Project 1: Biomarkers of Benzene Exposure and Leukemia Risk. Benzene is an important industrial chemical, a component of gasoline, and a prominent contaminant at Superfund sites. Although benzene is an undisputed cause of human leukemia, many important scientific and regulatory questions remain regarding the exposure-response relationship and mechanism of action. In particular, we plan to confirm our eariier finding that humans possess a second metabolic pathway that efficiently metabolizes benzene at low doses and determine whether enzymatic activity varies with gender and smoking status. We suspect that the enzymes CYP2F1 and CYP2A13 are responsible for the low dose metabolism of benzene. We will test this hypothesis and determine the effect of genetic variation in these enzymes on benzene metabolism and health effects among subjects with different levels of benzene exposure. The effect of variation in other candidate genes will also be explored using high-throughput genotyping, fine mapping and resequencing allowing us the better predict risks of leukemia require at low levels of benzene exposure in genetically susceptible populations. We will also develop biomarkers of early effect and historical exposure. We previously used microarrays to show that the blood mRNA transcriptome is exquisitely sensitive to low level occupational benzene exposure. Here we propose to develop a simple biomarker of -10 genes, altered in expression by benzene, which may serve as a biomarker of eariy effect for low level benzene exposure that could readily be used in a field setting such as a Superfund site. We will also measure changes in global and gene-specific DNA methylation and microRNA expression induced by benzene exposure in the blood cells of exposed workers. The goal is to determine if benzene can produce epigenetic changes of the type observed in leukemia, in addition to inducing chromosomal damage, thereby providing imporfant mechanistic insight. Furfher, we will compare the effects of benzene on gene-specific DNA methylation and microRNA expression with previously determined changes in gene expression. Finally, we will compare the DNA methylation profiles of blood cells from workers with current exposure to benzene with those with a past history of benzene exposure but with no current exposure and with control workers never exposed occupationally to benzene. This will allow us to search for epigenetic marks that might serve as a biomarker of historical exposure to benzene. The overall goal is to use biomarkers to improve the risk assessment of benzene at Superfund sites.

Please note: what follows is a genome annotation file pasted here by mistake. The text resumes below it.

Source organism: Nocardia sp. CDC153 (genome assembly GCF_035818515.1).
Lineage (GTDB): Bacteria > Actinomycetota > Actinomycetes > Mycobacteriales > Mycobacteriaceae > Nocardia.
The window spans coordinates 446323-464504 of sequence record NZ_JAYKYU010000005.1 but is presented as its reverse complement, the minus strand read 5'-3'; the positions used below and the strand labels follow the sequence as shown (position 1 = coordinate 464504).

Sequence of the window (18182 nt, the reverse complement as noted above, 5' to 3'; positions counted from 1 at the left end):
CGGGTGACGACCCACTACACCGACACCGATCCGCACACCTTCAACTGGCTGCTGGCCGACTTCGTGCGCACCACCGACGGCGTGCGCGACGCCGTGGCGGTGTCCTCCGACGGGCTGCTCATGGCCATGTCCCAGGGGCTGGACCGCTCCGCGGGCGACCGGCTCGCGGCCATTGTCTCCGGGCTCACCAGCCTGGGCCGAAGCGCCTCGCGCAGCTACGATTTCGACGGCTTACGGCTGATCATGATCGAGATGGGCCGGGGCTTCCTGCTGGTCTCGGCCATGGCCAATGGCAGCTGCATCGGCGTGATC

Benzene, an economically imporfant chemical to which we are all exposed is commonly found at Superfund sites and is an established cause of leukemia. We plan to gain furfher understanding ofthe mechanism of benzene-induced leukemia, the risks it poses at low levels and develop tests which can measure past exposure and sensitive effects on the blood. Results obtained frorri these studies should be of great use to public health regulatory agencies evaluating the risk posed by exposure to benzene.
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|McHale, Cliona M; Smith, Martyn T; Zhang, Luoping (2014) Application of toxicogenomic profiling to evaluate effects of benzene and formaldehyde: from yeast to human. Ann N Y Acad Sci 1310:74-83|
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|Thomas, Reuben; Hubbard, Alan E; McHale, Cliona M et al. (2014) Characterization of changes in gene expression and biochemical pathways at low levels of benzene exposure. PLoS One 9:e91828|
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